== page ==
In recent years, the conversation about natural, organic, and local foods has tended to focus on flavor. Celebrity chefs and home gourmets alike know that fresh, organic foods simply taste better than those picked green and shipped across the world.
Flavor is important; after all, who wants to eat anything other than delicious meals? But before there were co-ops, there were “health food” stores, and today, a growing body of scientific evidence supports the common-sense notion that a healthy diet results in healthy bodies.
Some conditions, like obesity and diabetes, are of course directly linked to diet. Others, like cancer and heart disease, can be impacted by what we eat. We know, for example, that milk and meat from grass-fed animals contains more beneficial, even potentially cancer- and heart-disease-fighting, nutrients than from cows raised on grain. In fact, some California grocery stores have begun hosting on-site doctors who can assist shoppers in making healthy choices with their purchases.
But as with many issues, there’s a divide between the haves and the have-nots when it comes to healthy foods. While the number of food insecure households in the U.S. has declined in recent years, as of 2015, approximately one in eight families faced difficulty putting food on the table, according to the Washington, DC–based World Hunger Education Service.
One California organization has directly tackled the problem of low-income access to healthy foods. The Ceres Community Project, formed in 2007, enlists teen chefs to grow and cook nutritious meals that are delivered to low income families with a member suffering an illness such as cancer.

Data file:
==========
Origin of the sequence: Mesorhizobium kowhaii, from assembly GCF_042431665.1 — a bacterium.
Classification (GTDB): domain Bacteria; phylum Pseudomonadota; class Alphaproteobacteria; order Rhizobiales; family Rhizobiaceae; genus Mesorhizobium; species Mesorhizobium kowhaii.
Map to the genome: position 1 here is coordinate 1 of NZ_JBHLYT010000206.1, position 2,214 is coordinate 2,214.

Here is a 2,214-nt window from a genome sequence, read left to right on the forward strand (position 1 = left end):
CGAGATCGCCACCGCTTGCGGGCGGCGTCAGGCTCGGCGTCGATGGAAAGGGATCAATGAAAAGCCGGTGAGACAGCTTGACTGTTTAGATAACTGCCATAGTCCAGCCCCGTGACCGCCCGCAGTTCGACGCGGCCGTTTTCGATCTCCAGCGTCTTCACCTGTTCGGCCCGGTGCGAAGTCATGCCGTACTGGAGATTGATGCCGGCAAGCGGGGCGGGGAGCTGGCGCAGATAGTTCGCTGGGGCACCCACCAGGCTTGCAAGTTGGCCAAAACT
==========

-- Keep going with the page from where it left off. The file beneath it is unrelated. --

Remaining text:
The program provides a number of different benefits to the communities of people involved. Perhaps the most profound is the nutritional impact for recipients with severe illness. Meals are planned with input from nutritionists to use ingredients that are known to aid in recovery—whole grains, leafy vegetables and the like. But Ceres believes that when it comes to healing, community and family support is just as important as the ingredients. For example, all household members, not only the ill person, are provided with a meal, enabling the family to break bread together.
“We have a duty to deliver food that is beautiful, delicious and nourishing,” says Cathryn Couch, founder and executive director. “It has to be beautiful, because when a client’s appetite is suppressed, she’s not going to take that first bite if it’s not visually appealing. It has to be delicious, or she won’t take that second or third bite. And it has to be nourishing, or she shouldn’t be eating it at all.”
As for the teen chefs, who volunteer about 3 hours a week, the benefits are a sense of empowerment, purpose and belonging. Unlike many programs, to say nothing of American culture at large, Ceres takes the approach that teens are “intelligent, responsible, capable, creative and caring.” In addition to cooking meals, for instance, they help grow food in the Ceres Community Garden, and they are given a say in the nonprofit’s governance.
It’s an approach that is catching on, as groups from around the country reach out to learn from and replicate Ceres’ programming in their own communities. In addition to teaching others and creating a start-up guide, the organization has created a cookbook containing their nourishing recipes.
To learn more, check out this sweet video celebrating the Ceres Community Project’s 10th anniversary. (It brought tears to our eyes.)
Organic Valley is committed to supporting the health and wellness of local communities and is happy to sponsor the Ceres Community Project for its impact on the lives of its community members.